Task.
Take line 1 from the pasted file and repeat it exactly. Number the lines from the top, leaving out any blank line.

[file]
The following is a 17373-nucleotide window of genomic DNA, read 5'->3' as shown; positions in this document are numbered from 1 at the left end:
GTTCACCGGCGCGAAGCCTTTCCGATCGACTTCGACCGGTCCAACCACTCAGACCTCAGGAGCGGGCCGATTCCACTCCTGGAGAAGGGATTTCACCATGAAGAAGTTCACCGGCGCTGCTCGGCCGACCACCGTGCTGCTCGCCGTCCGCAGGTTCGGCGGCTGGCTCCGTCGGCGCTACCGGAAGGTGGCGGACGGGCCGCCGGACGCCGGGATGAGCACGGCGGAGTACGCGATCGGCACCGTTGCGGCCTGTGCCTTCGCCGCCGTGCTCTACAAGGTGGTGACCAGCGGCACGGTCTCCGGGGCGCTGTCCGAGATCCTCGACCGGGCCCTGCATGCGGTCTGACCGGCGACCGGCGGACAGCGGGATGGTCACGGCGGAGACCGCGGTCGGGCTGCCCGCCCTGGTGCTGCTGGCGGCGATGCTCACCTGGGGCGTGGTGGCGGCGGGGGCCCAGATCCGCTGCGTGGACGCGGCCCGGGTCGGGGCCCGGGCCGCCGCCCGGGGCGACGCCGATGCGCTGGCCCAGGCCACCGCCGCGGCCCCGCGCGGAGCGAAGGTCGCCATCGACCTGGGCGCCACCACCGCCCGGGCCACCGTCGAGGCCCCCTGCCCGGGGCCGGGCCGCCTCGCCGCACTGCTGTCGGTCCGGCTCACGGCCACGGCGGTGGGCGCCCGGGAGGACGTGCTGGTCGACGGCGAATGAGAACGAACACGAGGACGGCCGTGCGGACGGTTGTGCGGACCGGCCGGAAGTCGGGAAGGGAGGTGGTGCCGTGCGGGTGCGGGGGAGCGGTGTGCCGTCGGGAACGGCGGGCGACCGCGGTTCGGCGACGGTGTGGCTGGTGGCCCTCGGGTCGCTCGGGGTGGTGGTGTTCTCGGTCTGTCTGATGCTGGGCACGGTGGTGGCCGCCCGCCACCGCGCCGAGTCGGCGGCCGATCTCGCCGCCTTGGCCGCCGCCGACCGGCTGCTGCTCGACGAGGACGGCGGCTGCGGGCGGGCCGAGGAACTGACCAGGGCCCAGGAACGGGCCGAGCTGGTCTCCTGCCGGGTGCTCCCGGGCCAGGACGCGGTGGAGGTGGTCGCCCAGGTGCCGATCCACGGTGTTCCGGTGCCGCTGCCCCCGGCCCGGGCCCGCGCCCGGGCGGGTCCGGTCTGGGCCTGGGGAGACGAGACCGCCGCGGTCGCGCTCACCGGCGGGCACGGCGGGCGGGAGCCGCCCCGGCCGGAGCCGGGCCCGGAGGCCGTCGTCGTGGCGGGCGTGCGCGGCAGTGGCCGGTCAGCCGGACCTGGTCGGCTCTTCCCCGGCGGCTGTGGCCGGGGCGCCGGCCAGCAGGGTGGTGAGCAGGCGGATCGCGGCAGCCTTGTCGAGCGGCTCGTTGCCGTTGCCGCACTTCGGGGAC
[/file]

The following is a 17373-nucleotide window of genomic DNA, read 5'->3' as shown; positions in this document are numbered from 1 at the left end: